Michael is quick to note that many cases tend to settle before going to trial, making depositions an integral part of the process. Oftentimes it comes down to knowing the documents better than the defense attorneys while also knowing the right documents to order, which in many cases the defense may not have. It can also come down to a witness’s ability to know and articulate the truth in a deposition, which is frequently a direct reflection on those who have helped to prepare the witness (defense or plaintiff).

So how do Michael and Sonia prepare for depositions? Sonia explains her strategy of always looking back on the jury charge to see what exactly she is trying to gain from a witness, scour the defense record from production to find nuggets of useful information, dig into the foot notes, fine print, and back of pages to find what others might miss. She has also found social media to be useful to learn as much as you can on the person being deposed including who their friends and other contacts are, companies they’ve worked for, and digging in to find info on company manuals or other ways to authenticate them as an authority coming from a witness. Michael, on the other hand, points out the importance of networking and collaborating with other plaintiff’s lawyers as “we’re good at getting things and sharing information” such as prior admissions, reports, or testimony. There’s likely nothing more embarrassing for a witness, especially paid ones, than to be cross-examined with contradictory testimony they gave in the past. Sonia, who recently had a deposition with a defense doctor, shares how his past testimony was the exact opposite of what he was testifying to in her case, which obviously played to her favor.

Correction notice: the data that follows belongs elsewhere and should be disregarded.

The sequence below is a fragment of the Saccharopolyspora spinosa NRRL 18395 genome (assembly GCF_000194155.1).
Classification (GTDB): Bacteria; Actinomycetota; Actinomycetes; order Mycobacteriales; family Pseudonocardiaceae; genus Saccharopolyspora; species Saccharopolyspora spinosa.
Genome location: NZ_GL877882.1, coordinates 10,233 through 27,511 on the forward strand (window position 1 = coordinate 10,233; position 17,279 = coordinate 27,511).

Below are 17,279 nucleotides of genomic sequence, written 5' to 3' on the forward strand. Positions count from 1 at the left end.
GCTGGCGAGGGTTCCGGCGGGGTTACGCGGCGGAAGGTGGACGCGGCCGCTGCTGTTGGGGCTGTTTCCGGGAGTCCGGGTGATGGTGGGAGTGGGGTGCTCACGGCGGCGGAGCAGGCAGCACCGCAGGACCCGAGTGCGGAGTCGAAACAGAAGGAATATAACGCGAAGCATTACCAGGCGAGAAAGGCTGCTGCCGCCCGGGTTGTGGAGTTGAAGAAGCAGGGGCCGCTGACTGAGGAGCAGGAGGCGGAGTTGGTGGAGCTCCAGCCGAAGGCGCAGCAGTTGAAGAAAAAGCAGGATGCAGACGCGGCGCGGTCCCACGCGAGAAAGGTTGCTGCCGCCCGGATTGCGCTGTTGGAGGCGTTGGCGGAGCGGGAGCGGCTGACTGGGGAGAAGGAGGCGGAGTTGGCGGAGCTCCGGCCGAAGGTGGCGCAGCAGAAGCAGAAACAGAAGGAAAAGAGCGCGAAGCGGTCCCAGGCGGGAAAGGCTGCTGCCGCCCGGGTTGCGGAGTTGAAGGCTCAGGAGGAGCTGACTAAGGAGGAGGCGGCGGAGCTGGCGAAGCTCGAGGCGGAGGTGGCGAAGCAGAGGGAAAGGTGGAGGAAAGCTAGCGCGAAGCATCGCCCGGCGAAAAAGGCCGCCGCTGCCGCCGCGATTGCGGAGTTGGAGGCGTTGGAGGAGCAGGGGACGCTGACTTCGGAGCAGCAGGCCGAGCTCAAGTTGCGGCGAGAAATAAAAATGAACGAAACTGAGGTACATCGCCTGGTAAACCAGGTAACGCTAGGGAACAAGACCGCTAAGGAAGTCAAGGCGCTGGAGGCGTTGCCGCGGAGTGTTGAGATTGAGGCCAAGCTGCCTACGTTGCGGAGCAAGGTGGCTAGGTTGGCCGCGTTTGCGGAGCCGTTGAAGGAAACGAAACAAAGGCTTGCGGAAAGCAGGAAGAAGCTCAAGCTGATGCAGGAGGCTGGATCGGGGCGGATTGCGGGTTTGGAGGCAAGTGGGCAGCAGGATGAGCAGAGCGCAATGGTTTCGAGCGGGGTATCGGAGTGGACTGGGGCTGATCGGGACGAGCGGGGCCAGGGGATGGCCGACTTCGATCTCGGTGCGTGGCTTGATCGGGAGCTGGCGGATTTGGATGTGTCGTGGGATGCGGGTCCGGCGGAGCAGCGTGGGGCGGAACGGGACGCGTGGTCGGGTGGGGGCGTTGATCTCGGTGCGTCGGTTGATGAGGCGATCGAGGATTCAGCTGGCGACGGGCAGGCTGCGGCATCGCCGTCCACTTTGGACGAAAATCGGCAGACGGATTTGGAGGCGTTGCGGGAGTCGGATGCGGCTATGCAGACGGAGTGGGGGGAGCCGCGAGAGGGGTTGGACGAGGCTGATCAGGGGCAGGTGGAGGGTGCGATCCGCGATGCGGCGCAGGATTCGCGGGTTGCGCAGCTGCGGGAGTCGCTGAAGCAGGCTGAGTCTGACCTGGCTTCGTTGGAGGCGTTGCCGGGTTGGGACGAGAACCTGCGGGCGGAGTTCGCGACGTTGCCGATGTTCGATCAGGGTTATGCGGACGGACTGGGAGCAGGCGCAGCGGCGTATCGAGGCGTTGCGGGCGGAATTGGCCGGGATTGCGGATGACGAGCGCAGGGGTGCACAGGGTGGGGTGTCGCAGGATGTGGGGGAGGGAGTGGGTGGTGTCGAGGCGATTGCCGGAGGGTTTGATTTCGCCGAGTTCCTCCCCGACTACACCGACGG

When it comes to the right length of a deposition, Sonia shares her wish to someday be able to take a short depo, but currently has her attention to detail and thoroughness to “blame” for the style of her depositions, one which sometimes drives opposing counsel mad. She tends to feel unsatisfied leaving a depo if she hasn’t covered a lot of ground, knowing the jury will likely not hear most of it. She has also found that many times when she’s taking a deposition, she’s not just doing a trial depo of a witness, but also trying to prepare in advance for a summary judgement response and how they can also be helpful to lay the ground work for what she might need from another witness. In contrast, Michael prides himself on short but thorough depositions stating how it really depends on the witness and subject matter. He also admits the danger of taking shorter depositions in relation to “having a beginner’s mind” vs. the “curse of knowledge” where you might already know something, the defense already knows it, and the defense witness knows it, but the jury does not, and could lead to talking over the jury with jargon they might not understand. Both agree 100% no matter how you approach a deposition, you need to be actively engaged in listening to the responses and not just running down questions on an outline where you would likely miss the truly important parts of what the witness is saying, or not saying, which could make your case.